• VJ, we take killing to an art form here. It is truly sad. I saw a stat on gun death rates. The comment made is Canada loves its guns, but has a far less gun death per capita than the US. I want to say it is 1/3 of the US rate, but the survey is about ten years old. My guess is it is relatively less nowadays. Keith

      • Hunters and farmers have long guns. The rest of us don’t keep them. Stats that I’ve read indicate more people are killed by their own guns than saved by them.

      • VJ, true. Here in the states, about 60% of gun deaths annually, are suicides. Yet, for the longest time the NRA influenced Congress to deny a doctor the ability to ask if a gun is present in thr house or the CDC to track gun deaths. Keith

    • Alison, it makes you sad and angry. You may recall about six months ago, a tired officer went home to her apartment and entered another person’s apartment by mistake. She shot and killed the man thinking he was a burglar. Keith

  3. Given the fact that the police must risk their lives for very little pay the temptation to cheat and even to shoot first must be immense. We need to pay the police more — as we do other important elements within society (such as teachers). This will help attract more and brighter people to those careers.

    • Hugh, being a former coach, you know the impact stress has on a player. John Smoltz spoke of his success as a pitcher in the World Series as being able to keep his performance the same under stress, while others declined. Thinking of this for police officers, they know they are entering a stressful situation, so they must do everything to minimize that stress or performance may be impacted. I think shooting more times than needed and shooting in the first place is heightened in stress. Yet, with a well armed society as we are, stress is heightened to begin with.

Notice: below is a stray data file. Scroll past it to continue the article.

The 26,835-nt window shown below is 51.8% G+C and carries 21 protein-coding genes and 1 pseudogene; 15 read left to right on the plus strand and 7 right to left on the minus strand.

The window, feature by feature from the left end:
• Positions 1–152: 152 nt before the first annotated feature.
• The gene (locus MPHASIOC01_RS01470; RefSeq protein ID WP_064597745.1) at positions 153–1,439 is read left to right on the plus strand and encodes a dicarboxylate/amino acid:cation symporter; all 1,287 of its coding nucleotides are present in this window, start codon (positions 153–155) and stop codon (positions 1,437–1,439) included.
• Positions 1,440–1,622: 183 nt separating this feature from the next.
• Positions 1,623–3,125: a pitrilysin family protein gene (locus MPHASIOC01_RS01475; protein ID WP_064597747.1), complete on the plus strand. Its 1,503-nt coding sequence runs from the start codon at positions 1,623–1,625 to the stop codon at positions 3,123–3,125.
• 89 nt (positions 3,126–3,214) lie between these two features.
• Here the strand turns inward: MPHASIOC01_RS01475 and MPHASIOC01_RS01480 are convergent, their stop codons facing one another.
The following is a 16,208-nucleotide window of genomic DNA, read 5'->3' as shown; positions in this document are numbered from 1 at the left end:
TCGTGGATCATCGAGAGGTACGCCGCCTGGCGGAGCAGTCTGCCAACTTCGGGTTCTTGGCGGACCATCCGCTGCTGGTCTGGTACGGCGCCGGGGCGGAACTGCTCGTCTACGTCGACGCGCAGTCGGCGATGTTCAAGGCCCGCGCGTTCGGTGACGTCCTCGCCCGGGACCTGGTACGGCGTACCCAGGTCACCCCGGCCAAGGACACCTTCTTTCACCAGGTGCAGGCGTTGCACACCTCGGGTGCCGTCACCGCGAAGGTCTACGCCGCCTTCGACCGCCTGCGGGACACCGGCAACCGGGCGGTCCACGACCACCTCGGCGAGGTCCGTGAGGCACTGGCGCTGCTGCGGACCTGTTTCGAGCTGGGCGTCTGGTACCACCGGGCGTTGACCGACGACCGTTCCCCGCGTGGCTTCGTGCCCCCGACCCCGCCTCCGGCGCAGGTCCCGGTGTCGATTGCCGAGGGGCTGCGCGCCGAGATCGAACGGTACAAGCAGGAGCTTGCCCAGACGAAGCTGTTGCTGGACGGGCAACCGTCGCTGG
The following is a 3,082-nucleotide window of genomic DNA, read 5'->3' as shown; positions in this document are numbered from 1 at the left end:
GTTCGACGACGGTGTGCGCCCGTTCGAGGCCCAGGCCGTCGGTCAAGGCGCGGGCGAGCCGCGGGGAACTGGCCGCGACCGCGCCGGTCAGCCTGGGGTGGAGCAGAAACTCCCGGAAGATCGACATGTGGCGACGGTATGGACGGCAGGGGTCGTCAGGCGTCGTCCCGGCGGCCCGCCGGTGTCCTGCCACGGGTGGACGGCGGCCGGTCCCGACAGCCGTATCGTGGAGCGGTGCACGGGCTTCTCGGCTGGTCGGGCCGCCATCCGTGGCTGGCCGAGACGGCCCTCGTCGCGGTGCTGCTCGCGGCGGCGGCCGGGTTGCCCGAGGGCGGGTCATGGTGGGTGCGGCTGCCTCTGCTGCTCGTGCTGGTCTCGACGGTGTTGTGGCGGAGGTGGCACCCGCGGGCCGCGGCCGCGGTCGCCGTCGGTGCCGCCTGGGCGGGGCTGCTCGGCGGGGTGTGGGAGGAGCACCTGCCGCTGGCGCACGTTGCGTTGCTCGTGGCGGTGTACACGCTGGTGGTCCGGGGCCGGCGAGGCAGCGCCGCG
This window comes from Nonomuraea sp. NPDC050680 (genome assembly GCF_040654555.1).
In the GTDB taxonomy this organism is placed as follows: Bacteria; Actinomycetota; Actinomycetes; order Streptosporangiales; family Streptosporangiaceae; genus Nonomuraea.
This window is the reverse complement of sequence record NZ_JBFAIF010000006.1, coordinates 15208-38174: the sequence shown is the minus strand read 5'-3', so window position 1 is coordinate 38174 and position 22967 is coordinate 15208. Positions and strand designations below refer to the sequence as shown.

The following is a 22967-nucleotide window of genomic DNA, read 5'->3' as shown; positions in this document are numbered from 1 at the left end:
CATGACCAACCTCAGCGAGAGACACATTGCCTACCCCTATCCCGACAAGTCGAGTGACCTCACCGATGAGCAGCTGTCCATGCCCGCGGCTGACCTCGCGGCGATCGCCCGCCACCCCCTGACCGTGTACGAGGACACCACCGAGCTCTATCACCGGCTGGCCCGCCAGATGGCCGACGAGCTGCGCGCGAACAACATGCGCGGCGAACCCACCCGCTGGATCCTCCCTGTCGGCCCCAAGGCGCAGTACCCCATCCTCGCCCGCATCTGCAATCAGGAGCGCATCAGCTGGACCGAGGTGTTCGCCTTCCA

Better pay would help. Consistent training around shooting would help. Reducing stressful circumstances would help. If they feel night raids are safer, then would it be better to conduct the raid near dawn when you can see better? I feel so sorry for this woman and her family. Keith

  4. Reblogged this on Filosofa's Word and commented:
    It’s happened yet again … well, two months ago, though we are just now hearing about it. The victim? An EMT, innocently sleeping in her own bed after a long shift spent trying to save lives. Her crime? Being black. Thank you, Keith, for bringing this one to our attention. Where does it end?

  5. It’s outrageous for sure. And for me it’s another example of how the war on drugs does more harm than good. The No-Knock warrant is the most dangerous warrant police can serve, and its purpose is to keep suspects from destroying drug evidence. If drugs were legalized or at least decriminalized, these kinds of tragedies wouldn’t occur.

  6. Let’s face it. A great number of law enforcers are big bully cowards. They have no compunction in shooting and killing others,, just don’t shoot at one of them. Once in the police service, it doesn’t seem to matter if you are black, other coloured, or white. The environment teaches everyone to be afraid of those different from them. Shoot first, ask questions later, is a prominent feature of fear.
    It is time for law enforcement agencies to need university degrees in at least the basics of law. If they cannot pass university, they don’t deserve to have guns in their hands. This won’t clean up everything, but it is a start.

    • Rawgod, thanks for your thoughts. Selection, training, retraining will be keys. Malcolm Gladwell’s book “Blink” about how we make instant decisions is a good read. It includes a chapter on police shootings. Our subconscious is a compilation of experiences, so the training is critical in shaping some of the experiences.